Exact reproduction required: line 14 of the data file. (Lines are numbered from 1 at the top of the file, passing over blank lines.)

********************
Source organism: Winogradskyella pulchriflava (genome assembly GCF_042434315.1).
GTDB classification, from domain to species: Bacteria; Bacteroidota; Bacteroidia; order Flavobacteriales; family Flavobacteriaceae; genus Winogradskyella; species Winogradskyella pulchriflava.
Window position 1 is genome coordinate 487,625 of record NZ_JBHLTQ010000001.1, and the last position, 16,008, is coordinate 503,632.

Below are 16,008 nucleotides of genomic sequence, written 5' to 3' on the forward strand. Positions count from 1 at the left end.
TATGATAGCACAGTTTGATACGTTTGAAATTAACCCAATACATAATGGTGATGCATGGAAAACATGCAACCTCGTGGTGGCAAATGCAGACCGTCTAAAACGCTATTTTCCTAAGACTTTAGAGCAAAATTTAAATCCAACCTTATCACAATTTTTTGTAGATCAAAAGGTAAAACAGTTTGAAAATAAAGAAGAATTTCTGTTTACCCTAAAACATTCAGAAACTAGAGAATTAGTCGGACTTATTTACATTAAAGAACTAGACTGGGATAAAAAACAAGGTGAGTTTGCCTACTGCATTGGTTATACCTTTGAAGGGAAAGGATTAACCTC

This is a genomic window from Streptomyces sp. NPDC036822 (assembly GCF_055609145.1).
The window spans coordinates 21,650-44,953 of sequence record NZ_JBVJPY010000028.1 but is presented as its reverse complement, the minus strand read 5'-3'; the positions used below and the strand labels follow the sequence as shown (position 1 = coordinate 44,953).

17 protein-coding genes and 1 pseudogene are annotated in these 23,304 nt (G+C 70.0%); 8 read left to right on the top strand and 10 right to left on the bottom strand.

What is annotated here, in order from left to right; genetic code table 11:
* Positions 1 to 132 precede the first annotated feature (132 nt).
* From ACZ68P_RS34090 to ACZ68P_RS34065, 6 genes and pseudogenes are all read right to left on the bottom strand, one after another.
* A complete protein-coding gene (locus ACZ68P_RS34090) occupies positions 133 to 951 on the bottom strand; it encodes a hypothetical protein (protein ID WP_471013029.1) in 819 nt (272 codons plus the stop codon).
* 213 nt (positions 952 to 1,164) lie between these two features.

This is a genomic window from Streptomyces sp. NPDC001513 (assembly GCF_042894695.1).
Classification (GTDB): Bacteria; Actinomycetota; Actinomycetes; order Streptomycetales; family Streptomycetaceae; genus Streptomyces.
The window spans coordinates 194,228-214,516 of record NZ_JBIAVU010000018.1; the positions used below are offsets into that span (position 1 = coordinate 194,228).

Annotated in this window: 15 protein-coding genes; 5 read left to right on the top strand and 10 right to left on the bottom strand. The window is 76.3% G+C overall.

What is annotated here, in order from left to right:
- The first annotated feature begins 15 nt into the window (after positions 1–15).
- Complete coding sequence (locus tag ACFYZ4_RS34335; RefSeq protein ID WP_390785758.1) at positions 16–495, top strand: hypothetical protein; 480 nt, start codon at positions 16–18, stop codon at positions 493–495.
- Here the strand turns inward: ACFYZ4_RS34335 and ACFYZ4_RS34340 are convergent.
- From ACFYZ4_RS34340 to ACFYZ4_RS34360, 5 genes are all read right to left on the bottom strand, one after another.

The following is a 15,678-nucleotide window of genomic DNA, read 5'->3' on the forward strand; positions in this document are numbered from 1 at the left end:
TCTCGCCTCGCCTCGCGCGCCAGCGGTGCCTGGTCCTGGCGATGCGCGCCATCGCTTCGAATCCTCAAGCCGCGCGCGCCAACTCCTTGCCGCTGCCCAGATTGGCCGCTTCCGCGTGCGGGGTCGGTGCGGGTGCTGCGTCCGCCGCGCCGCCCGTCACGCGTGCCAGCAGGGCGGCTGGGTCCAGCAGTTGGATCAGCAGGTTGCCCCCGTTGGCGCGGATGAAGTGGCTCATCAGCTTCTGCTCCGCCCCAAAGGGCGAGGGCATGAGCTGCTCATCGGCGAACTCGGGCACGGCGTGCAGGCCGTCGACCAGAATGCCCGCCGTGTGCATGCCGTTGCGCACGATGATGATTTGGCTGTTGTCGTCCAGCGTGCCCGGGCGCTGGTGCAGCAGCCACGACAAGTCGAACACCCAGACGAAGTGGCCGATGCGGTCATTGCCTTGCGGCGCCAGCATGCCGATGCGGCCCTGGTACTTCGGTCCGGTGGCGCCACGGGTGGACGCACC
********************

This is a genomic window from Streptomyces sp. NPDC001513 (assembly GCF_042894695.1).